Flick, over his radio, said he believed there was only one passenger. In actuality, there were three passengers. The fleeing vehicle skidded around a corner and turned back onto Highway 27, about 12 miles from the South Dakota border.

About a half mile down the highway, Flick called out, Attempting TVI, attempting TVI.

Ten-four, attempting TVI, said the dispatcher. The dashcam video shows the collision and its aftermath. First, Flick steered his cruiser to behind the driver s side of the Mercury, but the fleeing car cut him off, veering to the left, past the highway s center line.

The trooper then steered to the right side of the vehicle. The passenger-side wheels of the trooper s cruiser went to the right edge of the pavement. A mailbox appeared on the shoulder, coming up fast. As the Mercury slowly crept to the right, Flick s cruiser appeared to veer to the left, bumping the Mercury. The cruiser then accelerated forward as the Mercury spun out of the video screen to the right, debris flying.

LaDeaux, 32, was ejected and died instantly. He was not using a seat belt, unlike the other occupants of the car.

Goll dangit, can be heard on the radio. After Flick stopped his cruiser and backed up, the video shows the smoldering Mercury, which rolled into the ditch and came to rest on its wheels.

Scottsbluff, TVI conducted. One ejected. Need 10-55, 10-55 …, Flick radioed in a loud voice, using the code to dispatch an ambulance.

Oh, crap, said the trooper as he stepped out of his patrol car and saw LaDeaux s body.

Got one 10-65, one 10-65, Flick said, which is the code for probable death. The dispatcher then called for a volunteer rescue squad to be dispatched from Gordon.

He TVI d the vehicle. One got ejected and he s 10-65 … looks like 2 miles north (of town), she said.

Moments later, Flick encountered the three passengers as they sat dazed in the Mercury. One was LaDeaux s younger brother, Cameron LaDeaux, 30.

Why did you have to ram us like that? he shouted at Flick.

I did not ram you. I did not ram you, Flick responded, as he urged the injured brother to remain seated. Moaning and screaming can be heard in the background. Check on my brother, yelled Cameron LaDeaux. A short time later, Flick reported in, Speed was five-zero, five-zero when TVI was conducted.

Ten-four, responded the dispatcher. Fifty.

Soon, the accident scene was buzzing with Gordon fire and rescue personnel. At one point Flick can be heard talking on a cellphone to someone.

I TVI d a car, he said. I m fine. I ll talk to you as soon as I can. Later, in response to an apparent question, he said into the phone, No. I followed policy. We re good. But it didn t take long for the story about the crash to change, and for an exchange of emails and memos to begin within the patrol that questioned the differing accounts, particularly whether the incident was a TVI or not.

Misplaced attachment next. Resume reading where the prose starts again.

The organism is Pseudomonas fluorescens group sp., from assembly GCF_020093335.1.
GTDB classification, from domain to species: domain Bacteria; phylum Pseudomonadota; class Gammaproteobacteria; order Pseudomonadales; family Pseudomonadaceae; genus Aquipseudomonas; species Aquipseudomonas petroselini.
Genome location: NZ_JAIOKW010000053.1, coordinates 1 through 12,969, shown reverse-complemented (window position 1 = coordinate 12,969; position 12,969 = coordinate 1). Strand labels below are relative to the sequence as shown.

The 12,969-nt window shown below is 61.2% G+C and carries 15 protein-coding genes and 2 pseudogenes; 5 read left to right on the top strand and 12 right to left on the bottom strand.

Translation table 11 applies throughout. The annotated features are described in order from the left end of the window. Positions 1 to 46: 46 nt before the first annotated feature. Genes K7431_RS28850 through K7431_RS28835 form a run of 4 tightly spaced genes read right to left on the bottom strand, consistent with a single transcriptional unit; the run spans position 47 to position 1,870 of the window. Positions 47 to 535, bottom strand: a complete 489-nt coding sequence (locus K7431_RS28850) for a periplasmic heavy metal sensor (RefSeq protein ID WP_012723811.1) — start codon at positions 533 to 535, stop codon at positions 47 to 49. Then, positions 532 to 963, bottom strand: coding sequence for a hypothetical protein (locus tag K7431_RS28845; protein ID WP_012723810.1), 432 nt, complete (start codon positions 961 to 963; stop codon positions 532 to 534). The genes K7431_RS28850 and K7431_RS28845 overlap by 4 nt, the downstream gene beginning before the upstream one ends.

In an email and a memo, the trooper s commander, Capt. Jamey Balthazor, who heads the Panhandle troop of the patrol, said Flick had told him in a roadside meeting a couple of hours after the crash that LaDeaux had caused it by steering into his cruiser. When Flick was asked by grand jurors why his story had changed, the trooper said he didn t realize until later that he had not used a TVI. Flick said he turned left into the fleeing car, as he would during a TVI, as a defensive maneuver to avoid being pushed into the ditch.

When he hit me, for all intents and purposes, he actually TVI d himself using my car, Flick told the grand jurors, according to a transcript of the testimony.

But that wasn t the only version of the crash given to the 16 members of the Sheridan County grand jury. The patrol s trainer of the tactic, Sgt. Cody Paro, told jurors it definitely was a TVI, and a textbook case of when it s needed.

You had a vehicle that was driving at a high rate of speed, it was driving in a dangerous manner, Paro said. The accident reconstructionist who reviewed the crash, Sgt. Travis Wallace, had a slightly different interpretation of the collision. He testified that the video showed the mechanics of a TVI, but he felt that it was unintentional.

TVIs are not common, Paro told jurors, but are used between five and 11 times a year by the patrol, out of about 80 high-speed chases a year. To do a TVI, a trooper must be trained in the maneuver and must obtain permission from a superior, Paro said. While it s not clear on the dashcam recording, Rice said that permission was granted. Patrol policy also requires proper backup before using it so that other troopers are available for a quick arrest, which wasn t the case in the Oct. 3 crash.

The policy, which was presented to the grand jury, says that high speed is a consideration in approving a TVI because that makes the maneuver less predictable and increases the chance of a crash and injuries. Flick s speed at the time of the crash was estimated at nearly 67 mph much higher than the 50 mph he reported on the night of the incident. Paro testified that troopers train TVIs at 45 or 50 mph, but the maneuver can be done at higher speeds. Yet the patrol trainer said he was shocked to see that LaDeaux s car had rolled instead of spun out.

Paro speculated that the fleeing car may have hit some kind of obstruction in the ditch. Maybe the ditch was too narrow, suggested one grand juror. Paro said he wasn t going to sugarcoat it, but that could be a risk. Jurors asked Flick why he reported his speed at 50 mph when an accident reconstructionist concluded it was nearly 67 mph. The trooper responded that 50 was the last reading he saw on his speedometer. Flick conceded that he didn t know his speed at the time of the crash.